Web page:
"Honor. I used to be as sure as you that I knew what it was. One kept one's word. One obeyed one's lord. But then my lord ordered me to do what was dishonorable. I decided the shame was his alone and did as he commanded. I was wrong. But that was my choice, and I must stand by it. That is my honor now, for as long as I live. May I die soon."The follower or henchman with Undying Loyalty to their master/leader, despite said leader's incompetence, immorality or even cruelty. The trope is mostly used in vaguely medieval settings. Feudalism, after all, is based on personal obligations to a liege-lord (in other structures, the loyalty is more impersonal, usually based on a community or an ideology). The underling usually is a minor noble of a warrior caste, a knight or samurai or such. To make certain that the public understands that this character is not following out of Blind Obedience or sadism and in fact disagrees, he will get a lot of Pet the Dog moments, appeal to his liege to re-think a decision, beg for the lives of others, angst visibly when he's alone, and try to twist his orders a little if possible. He often doesn't even consider the heroes his enemy and is an honorable opponent. Also, he might be seen as suffering as much under his lord as the next subject, for sympathy points. These types tend to be The Fettered who have sworn an oath to unreliable leaders and refuse to break their word. Such characters are prone to Heel–Face Turn because all they need is to broaden their ethic horizon a bit. It's also popular for some Deliberate Values Dissonance, presenting feudal ideals and showing the modern public how an obviously compassionate man can be made to freely follow obviously cruel orders. (However, their actions can also be interpreted as the way of The Unfettered: their goal is clear, remaining loyal to their master and doing whatever they want, ranging from recycling garbage to mass genocide, even though their hearts may not be into it). If The Heroes call someone out for playing this trope, he might attempt to justify this as Just Following Orders. Of course, in many real feudal systems, trying to force a vassal to act dishonorably—or making him jeopardize the value of the land-grant that secured his service in the first place, e.g. by overworking his serfs—could jeopardize his vassalage itself. In "High" Medieval Western Europe, also, a vassal could hardly be said to have a "master"; vassals were obligated to show up with troops when their liege asked, and stay for a term (usually 90 days or so). After that term, they could leave, and while they were obligated to generally assist their liege they were (in theory) their liege's equals—hence why nobles are called "peers"—and thus didn't have to take orders, so battle-planning involved negotiations over who would do what. This deals with such questions as: What is an oath worth? What are wrong and right, personal mercy or abstract principles? What is honor? The liege is evil, how evil is the vassal? Liege and vassal are great foils for each other and for the relationship of a leading hero and his followers. Especially tragic when the vassal is also more competent than the liege. Very similar to My Country, Right or Wrong, only more personal. A common characterization of The Dragon, particularly the Noble Top Enforcer. Contrast Rebellious Rebel, Mook–Face Turn, Mistreatment-Induced Betrayal, Secret Test of Character. Compare Blind Obedience, where the character follows their liege because of a belief they can't be wrong and shouldn't be questioned, and Loyal to the Position, where someone loyally does his job no matter who the boss is.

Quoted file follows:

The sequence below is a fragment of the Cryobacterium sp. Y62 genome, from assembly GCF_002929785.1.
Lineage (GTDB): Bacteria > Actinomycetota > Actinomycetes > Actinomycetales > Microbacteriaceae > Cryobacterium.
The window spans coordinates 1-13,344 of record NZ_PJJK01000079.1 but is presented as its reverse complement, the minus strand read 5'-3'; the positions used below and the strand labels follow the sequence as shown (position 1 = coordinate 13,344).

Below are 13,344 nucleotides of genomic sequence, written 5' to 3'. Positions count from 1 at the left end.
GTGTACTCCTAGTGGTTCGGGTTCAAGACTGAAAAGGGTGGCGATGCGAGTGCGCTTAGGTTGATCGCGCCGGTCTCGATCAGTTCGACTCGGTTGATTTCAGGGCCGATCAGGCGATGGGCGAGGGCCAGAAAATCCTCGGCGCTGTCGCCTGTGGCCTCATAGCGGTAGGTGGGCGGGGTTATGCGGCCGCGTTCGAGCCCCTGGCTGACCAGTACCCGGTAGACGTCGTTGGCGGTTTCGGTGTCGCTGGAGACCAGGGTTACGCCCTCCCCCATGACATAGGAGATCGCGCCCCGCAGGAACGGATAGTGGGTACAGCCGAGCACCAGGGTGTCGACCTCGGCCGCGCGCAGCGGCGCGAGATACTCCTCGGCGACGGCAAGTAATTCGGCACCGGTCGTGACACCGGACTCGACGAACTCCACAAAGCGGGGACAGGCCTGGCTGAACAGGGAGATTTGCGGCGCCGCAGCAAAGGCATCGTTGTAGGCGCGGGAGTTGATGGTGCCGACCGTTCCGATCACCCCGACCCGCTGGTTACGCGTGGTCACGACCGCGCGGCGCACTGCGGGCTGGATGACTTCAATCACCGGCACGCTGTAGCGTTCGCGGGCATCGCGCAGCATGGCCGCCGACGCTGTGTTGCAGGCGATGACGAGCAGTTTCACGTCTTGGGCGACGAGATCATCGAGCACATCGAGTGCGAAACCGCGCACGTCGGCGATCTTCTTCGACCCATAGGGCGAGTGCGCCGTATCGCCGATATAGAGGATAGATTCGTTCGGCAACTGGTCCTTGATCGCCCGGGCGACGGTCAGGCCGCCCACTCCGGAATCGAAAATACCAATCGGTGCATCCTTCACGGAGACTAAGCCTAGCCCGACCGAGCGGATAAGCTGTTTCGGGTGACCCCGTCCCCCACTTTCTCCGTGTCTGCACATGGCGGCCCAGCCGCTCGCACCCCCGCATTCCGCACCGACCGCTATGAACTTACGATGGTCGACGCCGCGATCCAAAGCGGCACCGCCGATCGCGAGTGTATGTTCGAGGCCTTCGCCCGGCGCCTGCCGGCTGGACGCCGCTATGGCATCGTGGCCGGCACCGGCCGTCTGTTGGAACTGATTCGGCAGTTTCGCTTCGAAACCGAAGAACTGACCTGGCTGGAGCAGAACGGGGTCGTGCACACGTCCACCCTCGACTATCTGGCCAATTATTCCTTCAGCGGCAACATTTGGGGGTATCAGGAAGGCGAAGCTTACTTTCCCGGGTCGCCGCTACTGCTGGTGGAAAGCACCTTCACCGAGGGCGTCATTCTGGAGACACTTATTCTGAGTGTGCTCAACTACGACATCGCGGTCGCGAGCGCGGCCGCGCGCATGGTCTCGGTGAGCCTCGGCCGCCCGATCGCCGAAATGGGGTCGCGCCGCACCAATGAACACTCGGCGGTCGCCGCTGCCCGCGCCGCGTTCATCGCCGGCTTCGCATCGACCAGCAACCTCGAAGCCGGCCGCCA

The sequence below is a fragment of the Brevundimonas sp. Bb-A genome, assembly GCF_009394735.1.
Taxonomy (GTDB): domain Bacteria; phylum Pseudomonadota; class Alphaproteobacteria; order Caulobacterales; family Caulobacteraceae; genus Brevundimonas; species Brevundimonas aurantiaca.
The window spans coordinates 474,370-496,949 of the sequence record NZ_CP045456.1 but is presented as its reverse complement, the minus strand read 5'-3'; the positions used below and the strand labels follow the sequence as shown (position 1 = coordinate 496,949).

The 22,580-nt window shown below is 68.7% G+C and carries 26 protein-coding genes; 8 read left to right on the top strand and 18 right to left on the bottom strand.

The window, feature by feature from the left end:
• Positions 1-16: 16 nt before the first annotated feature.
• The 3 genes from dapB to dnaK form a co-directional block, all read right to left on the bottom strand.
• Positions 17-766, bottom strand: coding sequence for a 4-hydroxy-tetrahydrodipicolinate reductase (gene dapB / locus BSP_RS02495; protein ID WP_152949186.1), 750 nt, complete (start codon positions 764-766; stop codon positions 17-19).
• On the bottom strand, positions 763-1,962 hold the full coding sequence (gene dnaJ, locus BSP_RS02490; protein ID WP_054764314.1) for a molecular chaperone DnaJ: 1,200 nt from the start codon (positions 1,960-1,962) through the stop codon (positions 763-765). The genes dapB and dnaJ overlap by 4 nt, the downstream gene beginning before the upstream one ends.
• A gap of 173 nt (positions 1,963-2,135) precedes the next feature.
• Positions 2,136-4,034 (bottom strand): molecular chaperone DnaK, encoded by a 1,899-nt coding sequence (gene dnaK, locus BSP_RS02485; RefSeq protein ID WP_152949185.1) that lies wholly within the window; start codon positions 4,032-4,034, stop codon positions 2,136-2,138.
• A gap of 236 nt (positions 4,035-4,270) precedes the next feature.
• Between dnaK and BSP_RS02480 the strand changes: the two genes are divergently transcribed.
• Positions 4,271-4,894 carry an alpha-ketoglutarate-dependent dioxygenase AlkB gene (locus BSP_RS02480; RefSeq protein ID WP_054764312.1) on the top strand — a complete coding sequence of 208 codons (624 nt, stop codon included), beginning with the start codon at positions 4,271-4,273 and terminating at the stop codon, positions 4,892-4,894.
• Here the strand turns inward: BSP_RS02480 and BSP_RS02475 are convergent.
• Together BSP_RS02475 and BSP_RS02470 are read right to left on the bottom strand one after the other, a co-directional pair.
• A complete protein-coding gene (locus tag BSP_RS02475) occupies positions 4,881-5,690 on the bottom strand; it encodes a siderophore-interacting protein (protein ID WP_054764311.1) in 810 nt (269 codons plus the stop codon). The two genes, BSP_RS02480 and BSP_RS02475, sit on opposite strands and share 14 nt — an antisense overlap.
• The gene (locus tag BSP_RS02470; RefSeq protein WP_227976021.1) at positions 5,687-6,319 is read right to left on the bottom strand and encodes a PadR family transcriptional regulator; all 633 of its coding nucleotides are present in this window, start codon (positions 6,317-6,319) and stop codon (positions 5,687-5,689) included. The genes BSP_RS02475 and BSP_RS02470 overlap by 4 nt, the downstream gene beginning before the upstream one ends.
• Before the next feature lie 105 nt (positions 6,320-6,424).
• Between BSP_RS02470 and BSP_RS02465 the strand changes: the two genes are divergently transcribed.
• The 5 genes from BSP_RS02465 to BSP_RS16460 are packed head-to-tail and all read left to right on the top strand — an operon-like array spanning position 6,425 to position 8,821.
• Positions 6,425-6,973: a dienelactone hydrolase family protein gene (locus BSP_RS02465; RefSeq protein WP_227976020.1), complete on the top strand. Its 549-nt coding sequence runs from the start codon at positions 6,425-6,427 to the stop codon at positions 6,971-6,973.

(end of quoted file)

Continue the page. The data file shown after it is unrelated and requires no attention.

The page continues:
—Tirandys,note Chronicles of the Kencyrath